Maintaining the Causality Field

I do not have a strong scientific background.  I was a biology major for a couple of years and took various science classes. But you know how undergrad at a state college can be where classes are filled with hundreds of people. You take your textbook home, memorize what you can and regurgitate it back on a test with not much instruction given. Going through that process didn’t deepen my critical thinking skills or intellect very much.  I found it boring and difficult, and I eventually changed my major to one that was more creative.

Fast forward many years. I started to read Ray Peat’s work toward the end of 2011.  The scientific information in his articles intimidated me and practically brought up traumatic memories.

I got to know other people who were studying Dr. Peat’s work firsthand. They modeled for me the possibility of understanding it myself and also provided an outlet for discussion and exchange. Danny Roddy’s work at the time, and his amazing diagrams, were an added aid in this process. For some reason, I will never forget the article titled “Estrogen: The Shit Show Hormone.”  Who says science can’t be fun?

Support, and being “in it together” with other people who treat you as an equal, can really advance a skill.  What was surprising was that some of the science I was studying was actually sticking with me, and my level of comprehension was increasing.  

I noticed that my aversion to looking up studies was significantly being reduced. I could now take a stab at concluding on my own for my own life rather than only having to rely on secondhand information and conclusions from a health professional. This felt empowering, and I never thought myself capable of it before.

Since I have gained some confidence in my research abilities, I have regularly been researching various topics. I want to speak here to one pattern I have noticed. In mainstream publications, specifically news publications around disease, there is a phrase I have encountered over and over again:  correlation is not causation. And I noticed that this phrase can create a very specific effect on discussion, awareness, and even learning.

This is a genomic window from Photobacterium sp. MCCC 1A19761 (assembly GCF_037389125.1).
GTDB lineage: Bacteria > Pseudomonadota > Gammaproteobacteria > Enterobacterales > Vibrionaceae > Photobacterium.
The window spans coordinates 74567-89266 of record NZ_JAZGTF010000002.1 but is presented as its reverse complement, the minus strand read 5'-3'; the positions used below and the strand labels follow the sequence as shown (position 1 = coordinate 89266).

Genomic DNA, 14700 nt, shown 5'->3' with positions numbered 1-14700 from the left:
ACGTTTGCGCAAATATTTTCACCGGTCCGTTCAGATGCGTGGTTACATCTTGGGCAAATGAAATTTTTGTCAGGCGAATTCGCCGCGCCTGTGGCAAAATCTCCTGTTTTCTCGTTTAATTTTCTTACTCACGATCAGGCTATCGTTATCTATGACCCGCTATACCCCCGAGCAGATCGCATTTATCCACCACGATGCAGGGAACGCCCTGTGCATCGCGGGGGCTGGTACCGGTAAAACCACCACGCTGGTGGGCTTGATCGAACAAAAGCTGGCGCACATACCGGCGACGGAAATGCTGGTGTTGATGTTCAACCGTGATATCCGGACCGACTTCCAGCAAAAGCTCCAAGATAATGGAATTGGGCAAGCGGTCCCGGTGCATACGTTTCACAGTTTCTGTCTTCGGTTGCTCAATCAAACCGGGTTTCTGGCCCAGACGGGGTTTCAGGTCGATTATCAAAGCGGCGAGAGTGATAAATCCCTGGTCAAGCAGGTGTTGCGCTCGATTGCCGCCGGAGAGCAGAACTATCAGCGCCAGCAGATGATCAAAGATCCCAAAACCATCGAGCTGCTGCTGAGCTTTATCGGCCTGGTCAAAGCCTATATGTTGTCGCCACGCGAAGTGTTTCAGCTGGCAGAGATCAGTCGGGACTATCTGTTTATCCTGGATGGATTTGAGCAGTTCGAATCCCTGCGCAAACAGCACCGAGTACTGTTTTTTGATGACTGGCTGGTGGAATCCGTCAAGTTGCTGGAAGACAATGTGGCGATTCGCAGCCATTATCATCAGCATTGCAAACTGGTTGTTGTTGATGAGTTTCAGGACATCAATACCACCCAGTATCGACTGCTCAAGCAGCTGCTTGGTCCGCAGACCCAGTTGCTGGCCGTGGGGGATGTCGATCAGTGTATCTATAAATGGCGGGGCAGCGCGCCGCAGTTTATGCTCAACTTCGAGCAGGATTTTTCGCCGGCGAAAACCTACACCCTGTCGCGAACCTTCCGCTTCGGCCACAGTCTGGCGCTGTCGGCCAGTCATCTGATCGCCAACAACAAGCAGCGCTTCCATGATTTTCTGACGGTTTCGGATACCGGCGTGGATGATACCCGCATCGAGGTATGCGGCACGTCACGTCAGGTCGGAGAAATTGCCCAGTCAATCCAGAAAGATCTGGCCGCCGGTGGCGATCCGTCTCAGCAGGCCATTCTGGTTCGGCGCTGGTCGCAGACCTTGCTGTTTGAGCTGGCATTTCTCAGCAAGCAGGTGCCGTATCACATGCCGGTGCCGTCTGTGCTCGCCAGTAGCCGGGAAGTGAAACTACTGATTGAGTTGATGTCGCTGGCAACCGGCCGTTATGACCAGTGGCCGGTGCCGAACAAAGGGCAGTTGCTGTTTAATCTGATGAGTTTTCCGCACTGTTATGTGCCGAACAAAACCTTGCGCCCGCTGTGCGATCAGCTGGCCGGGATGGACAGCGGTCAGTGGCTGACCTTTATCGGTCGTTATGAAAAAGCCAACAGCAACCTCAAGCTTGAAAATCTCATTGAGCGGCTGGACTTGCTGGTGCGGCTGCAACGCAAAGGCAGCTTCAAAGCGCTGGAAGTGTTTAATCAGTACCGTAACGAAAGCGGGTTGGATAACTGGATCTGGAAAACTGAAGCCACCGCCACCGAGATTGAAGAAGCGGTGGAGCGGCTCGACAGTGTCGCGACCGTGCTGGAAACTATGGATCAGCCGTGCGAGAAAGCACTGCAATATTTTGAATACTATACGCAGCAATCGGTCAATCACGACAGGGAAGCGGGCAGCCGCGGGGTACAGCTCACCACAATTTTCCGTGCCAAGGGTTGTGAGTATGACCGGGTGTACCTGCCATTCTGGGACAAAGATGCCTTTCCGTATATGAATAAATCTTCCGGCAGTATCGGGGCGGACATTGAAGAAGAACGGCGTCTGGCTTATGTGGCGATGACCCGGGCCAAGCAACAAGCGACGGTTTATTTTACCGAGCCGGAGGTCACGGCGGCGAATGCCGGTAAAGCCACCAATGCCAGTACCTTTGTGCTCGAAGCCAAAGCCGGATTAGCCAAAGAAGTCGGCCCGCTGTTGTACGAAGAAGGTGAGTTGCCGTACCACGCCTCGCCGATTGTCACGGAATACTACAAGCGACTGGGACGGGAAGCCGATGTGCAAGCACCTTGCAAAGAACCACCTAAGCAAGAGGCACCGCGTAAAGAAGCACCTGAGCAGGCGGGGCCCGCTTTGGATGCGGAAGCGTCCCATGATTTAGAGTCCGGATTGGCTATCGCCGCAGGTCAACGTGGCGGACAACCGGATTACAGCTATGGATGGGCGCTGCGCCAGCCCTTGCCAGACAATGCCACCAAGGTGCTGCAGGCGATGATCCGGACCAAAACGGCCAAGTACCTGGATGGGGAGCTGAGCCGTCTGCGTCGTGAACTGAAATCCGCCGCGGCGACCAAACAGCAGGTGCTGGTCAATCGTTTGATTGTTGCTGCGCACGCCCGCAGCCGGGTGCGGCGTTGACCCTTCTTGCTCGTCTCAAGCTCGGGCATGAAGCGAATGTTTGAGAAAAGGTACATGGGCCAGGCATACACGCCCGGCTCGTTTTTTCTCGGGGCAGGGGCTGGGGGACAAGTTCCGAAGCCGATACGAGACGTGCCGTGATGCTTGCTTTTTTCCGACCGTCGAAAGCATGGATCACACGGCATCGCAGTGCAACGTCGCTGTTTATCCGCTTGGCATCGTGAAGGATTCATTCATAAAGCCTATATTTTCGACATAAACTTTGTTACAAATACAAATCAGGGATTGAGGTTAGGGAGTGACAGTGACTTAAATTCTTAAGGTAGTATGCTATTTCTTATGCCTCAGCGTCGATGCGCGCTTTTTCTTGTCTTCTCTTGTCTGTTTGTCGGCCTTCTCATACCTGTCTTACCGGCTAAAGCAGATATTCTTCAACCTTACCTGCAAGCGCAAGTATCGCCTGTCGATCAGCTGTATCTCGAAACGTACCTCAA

For example, when a connection between an environmental factor and cancer is being linked or associated, at the end of the article, you’ll read a scientist quoted as saying, “Correlation is not causation.” Like, “Oh darn, we were so close to finding a connection but since correlation is not causation, we’ll ignore the application of the scientific method that doesn’t support our mainstream thinking and end the discussion.”

Medicine as practiced in the mainstream seems to focus on a standard of care.  As long as they are all making the same mistake, that’s what matters most, that they are all doing it together.  No need to get too nuanced or go outside certain paradigms of thinking. The reward is not there, and the price for doing so can be high in our litigious society.

So correlation is not causation seems to effectively shut down any further conversation that could advance an already limited application of science to the health of our bodies and even the health of the planet. Paradoxically when various drugs are being approved, correlation is not causation doesn’t seem to be a factor that gets in the way as long as there is enough money brought to the study.

I started to catch on to the limitations of correlation is not causation and I did some research on it. I came across statistician Edward Tufte:  While it is not the case that correlation is causation, simply stating their nonequivalence omits information about their relationship.…”Correlation is not causation but it sure is a hint.” Tufte, Edward R. (2006). “The Cognitive Style of PowerPoint: Pitching Out Corrupts Within” (2nd ed.).

One reason I am sensitive to the use of that often used phrase may be because of what I read a while ago about things occurring in groups:

“The classical Chinese texts did not ask what causes what, but rather what “likes” to occur with what.”  Marie-Louise von Franz, Swiss scholar and psychologist.